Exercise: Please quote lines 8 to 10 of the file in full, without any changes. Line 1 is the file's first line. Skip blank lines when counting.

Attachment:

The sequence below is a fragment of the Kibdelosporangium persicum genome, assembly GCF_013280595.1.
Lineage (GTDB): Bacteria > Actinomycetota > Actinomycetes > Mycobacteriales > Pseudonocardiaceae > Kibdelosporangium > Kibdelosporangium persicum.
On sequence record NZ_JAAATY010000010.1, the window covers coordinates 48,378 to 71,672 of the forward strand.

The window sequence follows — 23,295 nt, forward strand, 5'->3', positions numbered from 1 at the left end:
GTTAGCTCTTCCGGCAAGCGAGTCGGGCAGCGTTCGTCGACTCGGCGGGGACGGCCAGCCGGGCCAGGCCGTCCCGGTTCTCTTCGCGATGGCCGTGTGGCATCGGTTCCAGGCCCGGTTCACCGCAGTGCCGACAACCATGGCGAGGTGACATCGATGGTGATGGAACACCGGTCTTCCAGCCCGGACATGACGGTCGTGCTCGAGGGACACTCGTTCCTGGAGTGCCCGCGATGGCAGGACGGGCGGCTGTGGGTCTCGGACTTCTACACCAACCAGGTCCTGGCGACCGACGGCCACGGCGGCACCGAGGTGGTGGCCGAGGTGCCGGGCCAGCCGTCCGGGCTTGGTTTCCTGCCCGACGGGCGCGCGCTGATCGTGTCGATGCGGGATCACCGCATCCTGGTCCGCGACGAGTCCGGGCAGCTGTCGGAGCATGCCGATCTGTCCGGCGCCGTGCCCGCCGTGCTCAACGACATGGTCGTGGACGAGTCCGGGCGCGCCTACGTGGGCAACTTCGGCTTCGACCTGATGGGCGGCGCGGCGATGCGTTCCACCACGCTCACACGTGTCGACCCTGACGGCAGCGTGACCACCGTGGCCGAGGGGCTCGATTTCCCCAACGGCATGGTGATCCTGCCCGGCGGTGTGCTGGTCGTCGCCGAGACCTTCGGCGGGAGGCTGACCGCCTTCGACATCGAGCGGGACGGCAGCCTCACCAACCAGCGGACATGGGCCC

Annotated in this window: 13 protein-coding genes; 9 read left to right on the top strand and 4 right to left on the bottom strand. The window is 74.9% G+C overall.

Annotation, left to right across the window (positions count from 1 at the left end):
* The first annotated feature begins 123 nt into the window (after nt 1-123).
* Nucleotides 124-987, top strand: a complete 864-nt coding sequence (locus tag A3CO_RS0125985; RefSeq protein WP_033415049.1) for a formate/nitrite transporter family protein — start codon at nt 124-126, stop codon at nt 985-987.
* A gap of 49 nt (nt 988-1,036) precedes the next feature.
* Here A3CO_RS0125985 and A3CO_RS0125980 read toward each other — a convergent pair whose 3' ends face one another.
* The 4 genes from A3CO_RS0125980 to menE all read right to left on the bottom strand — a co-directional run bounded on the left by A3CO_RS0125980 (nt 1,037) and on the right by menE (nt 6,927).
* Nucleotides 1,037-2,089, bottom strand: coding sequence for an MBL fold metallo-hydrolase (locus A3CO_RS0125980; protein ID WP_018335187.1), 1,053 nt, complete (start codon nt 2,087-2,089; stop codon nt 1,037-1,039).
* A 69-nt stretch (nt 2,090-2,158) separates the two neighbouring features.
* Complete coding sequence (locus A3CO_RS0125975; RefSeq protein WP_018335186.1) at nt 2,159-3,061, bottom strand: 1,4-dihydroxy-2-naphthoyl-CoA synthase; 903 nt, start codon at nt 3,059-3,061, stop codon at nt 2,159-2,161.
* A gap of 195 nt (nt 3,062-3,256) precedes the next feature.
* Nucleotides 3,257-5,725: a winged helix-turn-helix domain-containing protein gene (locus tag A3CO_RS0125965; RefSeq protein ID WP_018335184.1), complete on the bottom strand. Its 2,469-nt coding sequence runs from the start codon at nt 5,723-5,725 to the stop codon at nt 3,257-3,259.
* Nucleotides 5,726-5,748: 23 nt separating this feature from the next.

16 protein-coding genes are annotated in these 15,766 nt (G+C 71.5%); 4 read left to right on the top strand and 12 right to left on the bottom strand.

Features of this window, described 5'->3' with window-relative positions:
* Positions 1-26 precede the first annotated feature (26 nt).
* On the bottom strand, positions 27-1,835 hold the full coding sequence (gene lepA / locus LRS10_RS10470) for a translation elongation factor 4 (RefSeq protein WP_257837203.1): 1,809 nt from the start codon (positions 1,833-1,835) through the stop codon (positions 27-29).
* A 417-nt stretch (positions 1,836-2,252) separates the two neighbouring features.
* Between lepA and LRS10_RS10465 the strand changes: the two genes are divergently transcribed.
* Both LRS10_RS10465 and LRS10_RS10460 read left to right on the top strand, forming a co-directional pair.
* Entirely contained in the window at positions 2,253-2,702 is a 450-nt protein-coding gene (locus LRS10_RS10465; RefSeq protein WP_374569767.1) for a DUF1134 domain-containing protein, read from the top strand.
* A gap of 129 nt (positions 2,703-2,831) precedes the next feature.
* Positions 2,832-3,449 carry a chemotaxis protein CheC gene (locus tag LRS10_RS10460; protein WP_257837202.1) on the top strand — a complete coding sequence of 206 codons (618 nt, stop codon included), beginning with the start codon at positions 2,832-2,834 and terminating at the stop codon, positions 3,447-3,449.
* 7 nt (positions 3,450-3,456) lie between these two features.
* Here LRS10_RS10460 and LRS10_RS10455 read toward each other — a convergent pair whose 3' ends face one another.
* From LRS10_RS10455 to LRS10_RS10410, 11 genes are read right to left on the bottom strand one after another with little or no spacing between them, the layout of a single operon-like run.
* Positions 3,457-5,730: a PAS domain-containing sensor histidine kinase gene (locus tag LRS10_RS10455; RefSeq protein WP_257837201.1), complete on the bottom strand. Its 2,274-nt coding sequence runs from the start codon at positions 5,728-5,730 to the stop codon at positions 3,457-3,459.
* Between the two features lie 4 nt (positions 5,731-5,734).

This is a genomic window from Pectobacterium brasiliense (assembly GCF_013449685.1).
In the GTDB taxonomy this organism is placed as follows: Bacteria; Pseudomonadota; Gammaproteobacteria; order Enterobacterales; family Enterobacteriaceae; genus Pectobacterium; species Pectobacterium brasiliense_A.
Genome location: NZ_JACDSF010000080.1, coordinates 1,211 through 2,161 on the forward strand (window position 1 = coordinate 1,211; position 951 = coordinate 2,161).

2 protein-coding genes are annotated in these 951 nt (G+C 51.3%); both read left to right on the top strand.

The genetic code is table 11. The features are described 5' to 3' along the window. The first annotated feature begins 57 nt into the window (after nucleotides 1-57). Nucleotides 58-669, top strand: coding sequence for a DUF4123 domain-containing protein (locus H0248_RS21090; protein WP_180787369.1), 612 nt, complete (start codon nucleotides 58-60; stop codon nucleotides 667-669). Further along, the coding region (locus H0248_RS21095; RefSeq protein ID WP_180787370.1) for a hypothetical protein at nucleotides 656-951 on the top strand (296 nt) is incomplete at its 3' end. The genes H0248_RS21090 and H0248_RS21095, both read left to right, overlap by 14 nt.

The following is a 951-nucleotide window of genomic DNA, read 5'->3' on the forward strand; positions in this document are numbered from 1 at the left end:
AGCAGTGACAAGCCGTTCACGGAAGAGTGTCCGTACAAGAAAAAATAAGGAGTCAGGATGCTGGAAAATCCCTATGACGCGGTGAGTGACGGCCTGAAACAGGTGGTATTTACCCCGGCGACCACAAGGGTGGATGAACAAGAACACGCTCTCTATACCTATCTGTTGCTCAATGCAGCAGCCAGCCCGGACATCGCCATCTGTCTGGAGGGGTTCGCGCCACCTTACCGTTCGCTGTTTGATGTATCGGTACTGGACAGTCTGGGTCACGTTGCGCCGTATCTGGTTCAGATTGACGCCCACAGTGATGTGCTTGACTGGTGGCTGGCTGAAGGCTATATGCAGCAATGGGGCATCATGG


* The first annotated feature begins 123 nt into the window (after nt 1-123).
* Nucleotides 124-987, top strand: a complete 864-nt coding sequence (locus tag A3CO_RS0125985; RefSeq protein WP_033415049.1) for a formate/nitrite transporter family protein — start codon at nt 124-126, stop codon at nt 985-987.
* A gap of 49 nt (nt 988-1,036) precedes the next feature.